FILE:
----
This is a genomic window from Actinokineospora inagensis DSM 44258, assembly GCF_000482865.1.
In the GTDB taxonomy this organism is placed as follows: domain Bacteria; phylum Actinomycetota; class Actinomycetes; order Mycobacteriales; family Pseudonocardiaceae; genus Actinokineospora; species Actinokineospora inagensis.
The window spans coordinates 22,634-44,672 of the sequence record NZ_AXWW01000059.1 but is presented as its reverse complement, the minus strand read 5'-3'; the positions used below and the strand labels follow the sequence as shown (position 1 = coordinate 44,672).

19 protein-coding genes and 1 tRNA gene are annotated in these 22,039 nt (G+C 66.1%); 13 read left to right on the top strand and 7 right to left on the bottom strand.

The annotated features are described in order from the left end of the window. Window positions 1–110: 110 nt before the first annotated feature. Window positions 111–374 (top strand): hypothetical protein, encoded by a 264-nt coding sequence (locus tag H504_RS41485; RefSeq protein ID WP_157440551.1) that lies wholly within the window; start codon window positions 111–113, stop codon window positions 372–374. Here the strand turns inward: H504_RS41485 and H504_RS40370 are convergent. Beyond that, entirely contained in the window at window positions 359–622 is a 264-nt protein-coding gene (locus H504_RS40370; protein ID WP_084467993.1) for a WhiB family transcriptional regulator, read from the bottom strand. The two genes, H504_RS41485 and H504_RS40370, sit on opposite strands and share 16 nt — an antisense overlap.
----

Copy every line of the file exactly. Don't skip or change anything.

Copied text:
This is a genomic window from Actinokineospora inagensis DSM 44258, assembly GCF_000482865.1.
In the GTDB taxonomy this organism is placed as follows: domain Bacteria; phylum Actinomycetota; class Actinomycetes; order Mycobacteriales; family Pseudonocardiaceae; genus Actinokineospora; species Actinokineospora inagensis.
The window spans coordinates 22,634-44,672 of the sequence record NZ_AXWW01000059.1 but is presented as its reverse complement, the minus strand read 5'-3'; the positions used below and the strand labels follow the sequence as shown (position 1 = coordinate 44,672).

19 protein-coding genes and 1 tRNA gene are annotated in these 22,039 nt (G+C 66.1%); 13 read left to right on the top strand and 7 right to left on the bottom strand.

The annotated features are described in order from the left end of the window. Window positions 1–110: 110 nt before the first annotated feature. Window positions 111–374 (top strand): hypothetical protein, encoded by a 264-nt coding sequence (locus tag H504_RS41485; RefSeq protein ID WP_157440551.1) that lies wholly within the window; start codon window positions 111–113, stop codon window positions 372–374. Here the strand turns inward: H504_RS41485 and H504_RS40370 are convergent. Beyond that, entirely contained in the window at window positions 359–622 is a 264-nt protein-coding gene (locus H504_RS40370; protein ID WP_084467993.1) for a WhiB family transcriptional regulator, read from the bottom strand. The two genes, H504_RS41485 and H504_RS40370, sit on opposite strands and share 16 nt — an antisense overlap.